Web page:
Nothing beats new construction in terms of quality, energy efficiency, or ease of installation, but generally nothing beats old construction in terms of quality, story, or cachet. Many times when people are building historic houses they like to seek out reclaimed materials to add character to their construction. We are largely not doing this.

We have a copious amount of beams in the construction, and using reclaimed wood would be nice, but its very expensive, and even though we’re building an amazing home, we still have a budget. You can buy new timbers that have been hand hewn to look old for less than old timbers. Same with flooring.

However, I have purchased a few items for integration into the castle that are antiques.

The first are a set of doors. These gothic doors with stained glass transom were salvaged off the Ruffin Nichols Memorial African Methodist Episcopal Church in Philadelphia prior to being demolished. This church is pre-civil war, and was built in 1844. These doors I purchased were made of American Chestnut, a species of wood extinct in the lumber trade due to blight. I think it is utterly cool that when entering my castle you will walk through gothic doors from 1844 from a tree that can no longer be grown for lumber (the blight kills all chestnuts prior to reaching harvest age now).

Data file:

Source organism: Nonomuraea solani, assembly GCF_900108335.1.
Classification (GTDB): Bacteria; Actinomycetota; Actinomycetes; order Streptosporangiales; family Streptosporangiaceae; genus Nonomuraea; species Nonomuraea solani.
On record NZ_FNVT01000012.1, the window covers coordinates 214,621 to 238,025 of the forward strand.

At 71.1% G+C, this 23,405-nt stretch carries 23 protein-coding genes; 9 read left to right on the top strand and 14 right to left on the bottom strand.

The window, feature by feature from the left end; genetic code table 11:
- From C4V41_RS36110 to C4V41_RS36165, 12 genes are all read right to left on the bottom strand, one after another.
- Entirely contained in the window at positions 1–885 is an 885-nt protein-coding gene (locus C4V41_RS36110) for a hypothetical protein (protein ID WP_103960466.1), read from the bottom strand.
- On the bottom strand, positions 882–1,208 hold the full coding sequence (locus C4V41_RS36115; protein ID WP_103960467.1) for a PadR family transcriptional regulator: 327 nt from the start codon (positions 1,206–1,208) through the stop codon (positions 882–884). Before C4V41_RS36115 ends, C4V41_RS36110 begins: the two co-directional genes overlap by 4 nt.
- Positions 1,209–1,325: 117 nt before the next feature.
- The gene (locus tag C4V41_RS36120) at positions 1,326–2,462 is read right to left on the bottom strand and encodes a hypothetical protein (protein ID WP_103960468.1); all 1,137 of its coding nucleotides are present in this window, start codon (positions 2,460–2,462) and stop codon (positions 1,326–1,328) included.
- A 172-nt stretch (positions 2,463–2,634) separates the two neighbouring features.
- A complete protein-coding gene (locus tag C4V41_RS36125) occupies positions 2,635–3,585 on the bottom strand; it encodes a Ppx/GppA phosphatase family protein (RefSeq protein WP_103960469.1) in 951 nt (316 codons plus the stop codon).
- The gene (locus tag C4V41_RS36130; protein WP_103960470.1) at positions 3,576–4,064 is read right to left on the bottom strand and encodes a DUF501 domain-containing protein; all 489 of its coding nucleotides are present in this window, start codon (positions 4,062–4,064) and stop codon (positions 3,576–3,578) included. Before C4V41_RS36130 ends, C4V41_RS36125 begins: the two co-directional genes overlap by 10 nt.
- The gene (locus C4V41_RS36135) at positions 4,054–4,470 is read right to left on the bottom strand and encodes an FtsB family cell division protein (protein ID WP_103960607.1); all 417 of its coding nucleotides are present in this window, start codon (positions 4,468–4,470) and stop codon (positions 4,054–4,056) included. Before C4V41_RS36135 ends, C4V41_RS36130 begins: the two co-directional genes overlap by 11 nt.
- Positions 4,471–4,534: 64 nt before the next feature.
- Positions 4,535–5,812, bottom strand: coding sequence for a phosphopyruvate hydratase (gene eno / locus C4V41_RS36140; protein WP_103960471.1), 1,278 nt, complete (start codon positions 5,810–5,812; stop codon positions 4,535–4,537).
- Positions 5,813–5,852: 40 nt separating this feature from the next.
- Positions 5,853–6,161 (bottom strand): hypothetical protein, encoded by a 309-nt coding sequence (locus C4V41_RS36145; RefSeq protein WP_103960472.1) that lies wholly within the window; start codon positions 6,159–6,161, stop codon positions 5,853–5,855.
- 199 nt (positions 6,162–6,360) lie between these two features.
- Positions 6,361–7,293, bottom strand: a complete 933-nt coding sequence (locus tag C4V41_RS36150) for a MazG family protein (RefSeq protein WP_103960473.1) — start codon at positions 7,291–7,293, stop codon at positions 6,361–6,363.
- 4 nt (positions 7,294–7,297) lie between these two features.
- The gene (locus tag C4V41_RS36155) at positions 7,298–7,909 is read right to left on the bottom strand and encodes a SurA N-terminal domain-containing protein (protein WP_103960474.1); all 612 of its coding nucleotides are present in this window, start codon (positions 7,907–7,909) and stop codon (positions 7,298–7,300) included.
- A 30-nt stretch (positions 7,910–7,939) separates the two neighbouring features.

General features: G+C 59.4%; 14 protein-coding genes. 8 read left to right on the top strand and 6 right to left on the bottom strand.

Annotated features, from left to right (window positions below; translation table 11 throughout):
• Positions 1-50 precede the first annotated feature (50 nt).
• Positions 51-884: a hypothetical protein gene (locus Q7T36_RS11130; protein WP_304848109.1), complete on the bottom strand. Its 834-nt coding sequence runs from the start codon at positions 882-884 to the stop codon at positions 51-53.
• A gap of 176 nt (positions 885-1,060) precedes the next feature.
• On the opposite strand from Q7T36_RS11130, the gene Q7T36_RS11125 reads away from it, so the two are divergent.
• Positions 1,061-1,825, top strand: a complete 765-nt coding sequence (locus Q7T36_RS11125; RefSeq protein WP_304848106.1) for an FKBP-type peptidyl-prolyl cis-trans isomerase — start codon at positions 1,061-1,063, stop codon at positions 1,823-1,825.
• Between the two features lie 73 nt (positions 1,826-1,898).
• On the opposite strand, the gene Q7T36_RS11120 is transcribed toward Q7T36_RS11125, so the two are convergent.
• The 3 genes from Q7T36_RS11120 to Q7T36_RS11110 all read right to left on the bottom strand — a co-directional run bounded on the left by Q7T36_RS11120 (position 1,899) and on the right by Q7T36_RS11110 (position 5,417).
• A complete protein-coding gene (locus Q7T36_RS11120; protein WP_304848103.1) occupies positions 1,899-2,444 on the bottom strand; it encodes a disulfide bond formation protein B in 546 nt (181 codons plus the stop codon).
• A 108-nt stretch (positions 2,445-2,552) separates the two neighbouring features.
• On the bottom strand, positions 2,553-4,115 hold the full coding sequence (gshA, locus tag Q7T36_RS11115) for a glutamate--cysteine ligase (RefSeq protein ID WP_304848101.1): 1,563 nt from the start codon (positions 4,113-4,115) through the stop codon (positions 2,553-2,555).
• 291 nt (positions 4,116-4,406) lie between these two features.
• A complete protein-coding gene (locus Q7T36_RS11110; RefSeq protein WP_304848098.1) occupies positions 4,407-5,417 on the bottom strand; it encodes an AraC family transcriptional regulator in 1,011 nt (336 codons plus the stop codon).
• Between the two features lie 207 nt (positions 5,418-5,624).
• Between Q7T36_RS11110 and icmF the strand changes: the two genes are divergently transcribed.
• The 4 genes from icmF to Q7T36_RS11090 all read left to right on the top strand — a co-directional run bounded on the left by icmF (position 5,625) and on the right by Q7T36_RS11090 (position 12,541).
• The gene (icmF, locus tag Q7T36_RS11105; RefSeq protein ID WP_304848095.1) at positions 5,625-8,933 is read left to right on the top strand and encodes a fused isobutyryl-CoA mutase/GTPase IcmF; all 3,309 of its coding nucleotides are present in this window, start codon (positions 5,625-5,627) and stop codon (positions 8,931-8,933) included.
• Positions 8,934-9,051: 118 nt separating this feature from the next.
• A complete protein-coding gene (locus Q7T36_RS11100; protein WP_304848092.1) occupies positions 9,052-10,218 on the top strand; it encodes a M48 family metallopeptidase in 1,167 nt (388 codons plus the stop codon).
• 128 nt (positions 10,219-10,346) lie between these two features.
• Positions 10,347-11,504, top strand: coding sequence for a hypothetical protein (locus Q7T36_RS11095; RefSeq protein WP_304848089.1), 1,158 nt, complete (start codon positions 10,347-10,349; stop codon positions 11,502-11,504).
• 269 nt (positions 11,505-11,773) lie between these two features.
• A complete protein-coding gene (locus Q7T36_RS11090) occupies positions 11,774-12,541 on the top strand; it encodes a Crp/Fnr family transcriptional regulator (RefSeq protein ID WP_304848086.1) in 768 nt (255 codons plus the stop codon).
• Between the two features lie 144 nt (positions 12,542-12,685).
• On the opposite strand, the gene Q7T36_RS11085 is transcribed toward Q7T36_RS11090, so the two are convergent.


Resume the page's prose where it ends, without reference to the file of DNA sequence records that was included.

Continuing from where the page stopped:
Ruffin Nichols Memorial Church

My builder was not too excited about this when I first told him I wanted these doors, he was rightfully concerned about trying to get them to work, to fit snugly, energy sealing, and the like. However I simply told him I wasn’t planning to use these doors an exterior doors, but interior ones. I imagine in fact they’ll be open most of the time. You see our house features an entry vestibule, a gatehouse or barbican. You essentially enter the front door (which will be newly manufactured, and bronze), and find yourself in a small room with another set of doors to enter the house proper, it is this second set of doors that I am using these reclaimed doors for.